TCLP 2010-04-28 Rant: NoSQL

This is a feature cast, an episode of The Command Line Podcast.

In the intro, thanks to Josh for his donation and a call for ideas for a premium for larger donations. I’m looking for something as unique and distinctive as the merit badges that would be appropriate for $50 or more and monthly donations of $5 or more.

There is no listener feedback this week.

The hacker word of the week this week is fat-finger .

The feature this week is a rant where I try to get to exactly what it is that bugs me about NoSQL. In it, I refer to my hacking 101 piece on databases.

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4 Replies to “TCLP 2010-04-28 Rant: NoSQL”

  1. Just some feedback on ORM vs NoSQL.

    I don’t disagree with a lot of your argument in favor of RDBMSes, but there are a few points that I have personally encountered that I would like to bring up.

    First, Relational and ORM systems certainly provide a flexibility of use for data the NoSQL lacks. I think a lot of your points boil down to up front design of the data space for an application. If you do this work diligently, there is a lot of flexibility that comes with it.

    However, having dealt with Google App Engine and porting applications, you get an intimate detailed account of how your ORM interacts with a large NoSQL database in a way that you rarely see with RDBMSes. ORM becomes, in the traditional sense, a layer of abstraction, that you have to understand in order to effectively develop an app. With less structured , or object oriented databases, you understand it at a more fundamental level. And “queries” mean more what they mean in real world cost than in an ORM system.

    Systems like GAE which attach a real monetary cost to calls disillusion a lot of programmers about not just what the trivial cost of their queries are, but what the mapping costs are in CPU time.HIbernate or TopLink are great for bootstrapping an application. Yes, you can tweak them for performance. But something like App Engine with its mapping of traditional ORM to a NoSQL system can expose performance problems the traditional developer might not see.

  2. There were few mistakes on perception of nosql databases; First of all, the advantage of nosql is not that it does something SQL databases “cannot do”. It does distribution of data out of the box, that is, it is so simplified, ingrained in the product that you don’t even think twice about them. But with SQL databases, sharding, distribution is an afterthought. Not that you cannot DO these with SQL databases, it’s just that with nosql these tasks are SIMPLER. Included in the product from day one.

    There are pedagocial issues at play here, which are almost as important as technological ones.

    Same is true for basic CRUD operations. They are SIMPLER with nosql than they are with sql dbs. With Google Bigtable, I define Model classes in Python, send them over to the cloud, and I _have_ a database. Following through pointers, as in order.owner.address.street is very simple to do, and built-in, in contrast to SQL databases where you have to use something like Hibernate to achive the same result.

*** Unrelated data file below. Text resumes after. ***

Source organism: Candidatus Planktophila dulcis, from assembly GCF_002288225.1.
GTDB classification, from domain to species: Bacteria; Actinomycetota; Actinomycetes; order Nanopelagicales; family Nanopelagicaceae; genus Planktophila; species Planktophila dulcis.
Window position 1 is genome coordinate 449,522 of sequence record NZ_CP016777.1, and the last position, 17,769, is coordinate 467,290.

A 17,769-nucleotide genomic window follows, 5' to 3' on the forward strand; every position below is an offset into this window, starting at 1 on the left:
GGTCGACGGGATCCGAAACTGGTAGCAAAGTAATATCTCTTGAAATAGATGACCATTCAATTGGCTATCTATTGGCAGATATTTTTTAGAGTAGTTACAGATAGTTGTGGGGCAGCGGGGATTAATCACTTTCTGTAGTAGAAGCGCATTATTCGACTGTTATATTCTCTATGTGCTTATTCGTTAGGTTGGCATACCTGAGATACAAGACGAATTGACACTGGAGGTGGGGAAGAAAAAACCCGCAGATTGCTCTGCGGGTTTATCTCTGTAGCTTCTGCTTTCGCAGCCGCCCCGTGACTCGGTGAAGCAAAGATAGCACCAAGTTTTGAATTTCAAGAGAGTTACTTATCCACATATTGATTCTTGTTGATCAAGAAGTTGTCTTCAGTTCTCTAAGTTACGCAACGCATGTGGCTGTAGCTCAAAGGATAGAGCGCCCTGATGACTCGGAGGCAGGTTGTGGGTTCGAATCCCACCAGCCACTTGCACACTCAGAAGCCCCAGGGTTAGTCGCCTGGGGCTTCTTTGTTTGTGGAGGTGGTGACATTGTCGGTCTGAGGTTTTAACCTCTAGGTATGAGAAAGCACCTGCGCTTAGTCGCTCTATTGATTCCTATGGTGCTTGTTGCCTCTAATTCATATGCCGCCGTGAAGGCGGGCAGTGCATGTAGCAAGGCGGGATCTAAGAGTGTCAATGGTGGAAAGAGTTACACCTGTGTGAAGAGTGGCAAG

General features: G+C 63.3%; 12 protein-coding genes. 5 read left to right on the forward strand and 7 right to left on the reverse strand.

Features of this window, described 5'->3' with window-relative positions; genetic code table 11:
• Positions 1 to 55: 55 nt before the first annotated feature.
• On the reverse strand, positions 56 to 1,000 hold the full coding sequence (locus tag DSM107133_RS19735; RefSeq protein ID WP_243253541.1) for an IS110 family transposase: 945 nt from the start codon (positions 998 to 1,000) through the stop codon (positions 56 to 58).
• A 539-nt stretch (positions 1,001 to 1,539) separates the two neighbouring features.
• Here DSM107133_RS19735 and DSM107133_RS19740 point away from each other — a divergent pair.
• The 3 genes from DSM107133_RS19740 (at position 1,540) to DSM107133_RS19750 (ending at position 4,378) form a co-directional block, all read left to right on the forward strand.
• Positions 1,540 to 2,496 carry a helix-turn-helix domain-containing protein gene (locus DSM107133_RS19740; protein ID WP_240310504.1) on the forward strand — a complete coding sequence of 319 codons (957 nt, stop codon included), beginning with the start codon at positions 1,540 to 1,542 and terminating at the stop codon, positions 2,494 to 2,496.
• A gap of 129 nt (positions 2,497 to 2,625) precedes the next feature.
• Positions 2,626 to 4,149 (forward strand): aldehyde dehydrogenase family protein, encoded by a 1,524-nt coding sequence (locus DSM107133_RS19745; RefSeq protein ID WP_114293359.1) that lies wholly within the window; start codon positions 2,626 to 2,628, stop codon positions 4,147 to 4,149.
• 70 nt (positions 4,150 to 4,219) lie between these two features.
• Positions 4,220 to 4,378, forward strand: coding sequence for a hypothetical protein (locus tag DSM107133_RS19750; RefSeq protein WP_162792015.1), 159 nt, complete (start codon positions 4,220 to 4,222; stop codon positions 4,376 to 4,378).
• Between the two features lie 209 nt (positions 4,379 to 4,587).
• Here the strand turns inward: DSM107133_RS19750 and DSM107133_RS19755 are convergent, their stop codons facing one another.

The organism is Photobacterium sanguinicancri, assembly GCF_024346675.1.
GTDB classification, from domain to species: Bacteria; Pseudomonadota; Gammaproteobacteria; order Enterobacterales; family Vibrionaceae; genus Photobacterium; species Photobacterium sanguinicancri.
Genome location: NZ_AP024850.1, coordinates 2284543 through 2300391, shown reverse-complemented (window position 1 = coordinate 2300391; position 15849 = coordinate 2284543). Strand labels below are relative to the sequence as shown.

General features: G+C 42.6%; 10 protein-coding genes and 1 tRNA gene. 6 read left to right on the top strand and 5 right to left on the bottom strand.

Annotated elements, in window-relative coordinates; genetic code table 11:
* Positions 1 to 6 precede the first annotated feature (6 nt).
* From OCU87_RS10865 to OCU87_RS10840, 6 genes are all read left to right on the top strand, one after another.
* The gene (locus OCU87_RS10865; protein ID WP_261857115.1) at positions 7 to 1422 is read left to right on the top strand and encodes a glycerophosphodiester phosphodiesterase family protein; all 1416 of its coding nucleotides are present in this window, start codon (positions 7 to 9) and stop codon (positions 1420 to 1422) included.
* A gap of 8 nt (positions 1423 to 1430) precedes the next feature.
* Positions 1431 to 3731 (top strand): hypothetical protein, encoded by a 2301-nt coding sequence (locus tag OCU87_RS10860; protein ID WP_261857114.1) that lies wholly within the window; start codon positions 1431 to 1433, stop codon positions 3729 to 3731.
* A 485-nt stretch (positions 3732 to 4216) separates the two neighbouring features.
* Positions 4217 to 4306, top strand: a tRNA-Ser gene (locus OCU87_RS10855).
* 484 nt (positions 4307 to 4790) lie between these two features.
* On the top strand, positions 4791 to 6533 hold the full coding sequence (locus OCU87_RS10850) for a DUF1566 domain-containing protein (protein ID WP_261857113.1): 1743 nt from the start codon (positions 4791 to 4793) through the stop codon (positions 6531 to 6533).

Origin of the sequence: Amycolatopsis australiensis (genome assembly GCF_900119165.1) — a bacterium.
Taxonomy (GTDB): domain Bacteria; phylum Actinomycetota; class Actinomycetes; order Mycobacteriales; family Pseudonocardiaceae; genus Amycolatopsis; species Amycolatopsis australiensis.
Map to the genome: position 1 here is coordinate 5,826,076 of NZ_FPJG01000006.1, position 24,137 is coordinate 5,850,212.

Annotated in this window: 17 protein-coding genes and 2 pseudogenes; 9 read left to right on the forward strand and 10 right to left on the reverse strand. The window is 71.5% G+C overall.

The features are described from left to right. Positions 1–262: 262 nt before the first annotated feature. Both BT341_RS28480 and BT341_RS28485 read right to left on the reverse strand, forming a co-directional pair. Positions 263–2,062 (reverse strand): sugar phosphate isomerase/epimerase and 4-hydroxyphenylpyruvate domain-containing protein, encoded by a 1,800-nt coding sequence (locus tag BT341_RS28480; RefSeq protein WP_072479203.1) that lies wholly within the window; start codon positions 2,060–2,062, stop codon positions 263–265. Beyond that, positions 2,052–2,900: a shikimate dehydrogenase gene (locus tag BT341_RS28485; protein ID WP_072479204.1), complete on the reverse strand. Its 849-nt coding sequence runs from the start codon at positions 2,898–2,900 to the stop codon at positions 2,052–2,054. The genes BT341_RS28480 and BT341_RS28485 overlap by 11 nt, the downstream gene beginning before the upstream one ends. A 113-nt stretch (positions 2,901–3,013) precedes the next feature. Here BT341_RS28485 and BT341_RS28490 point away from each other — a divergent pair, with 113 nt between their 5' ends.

Plus, nosql makes you concious of sharding of data from day one; since joins are discouraged, you think distribution, and you have to think big. Sure, for small Web sites, small # of users you can use one database, and keep using joins, but you can also use one nosql shard, and use LESS complicated query (meaning no joins) and achieve same result.

  3. More comments on this issue: Can SQL databases become like nosql databases if they were designed to be that way? Sadly no. There are certain expectations we have when dealing with SQL databases. Logically, a TABLE is something that is “appended to” without delay / conflict, and joins bring back results pretty fast.

    However, when a database grows beyond a certain size, we all know the rules change. If we use some vendor specific way to distribute a database (which is a problem unto itself), then we kinda know in the back of our mind that joins are now okay anymore. And there is the problem of that distribution; how does it take place? Which vendor specific gizmo shabang takes care of it?

    With nosql databases, the unit of distribution is the object. We apply a mod() function to the key, and we end up with a shard, and that is where the data goes for that key. SImple. We _know_ this takes place for that (any) key. It is out of the box functionality.

    The problem with SQL databases is that we (the developers) are expected to bow in front of the relational gods for our daily needs, but then, when things get too big, we need to think “different” and pray differently. Well; nosql dbs say, you think big from day one, and small is taken care of, and distribution is ok.

    It doesn’t matter if I have a small database for my application XYZ; if I am hosting this app on the cloud, then I am _already_ part of a BIG database, making use of facilities that were beyond my reach previously.

    My point on pedagogical issues are related with this small / big divide: It is easier to learn one set of technology that handles big and small the same way, then to learn a technology that handles small fine (in a complicated way -sql, barf-) and big, in a totally vendor specific way (double barf). Things like Cassandra, BigTable say we handle big and small _same_ way, and on the cloud, well – even backups, failover, etc. etc. is taken care of.

    I think any SQL database that tries to copy this, will end up being a nosql database itself.

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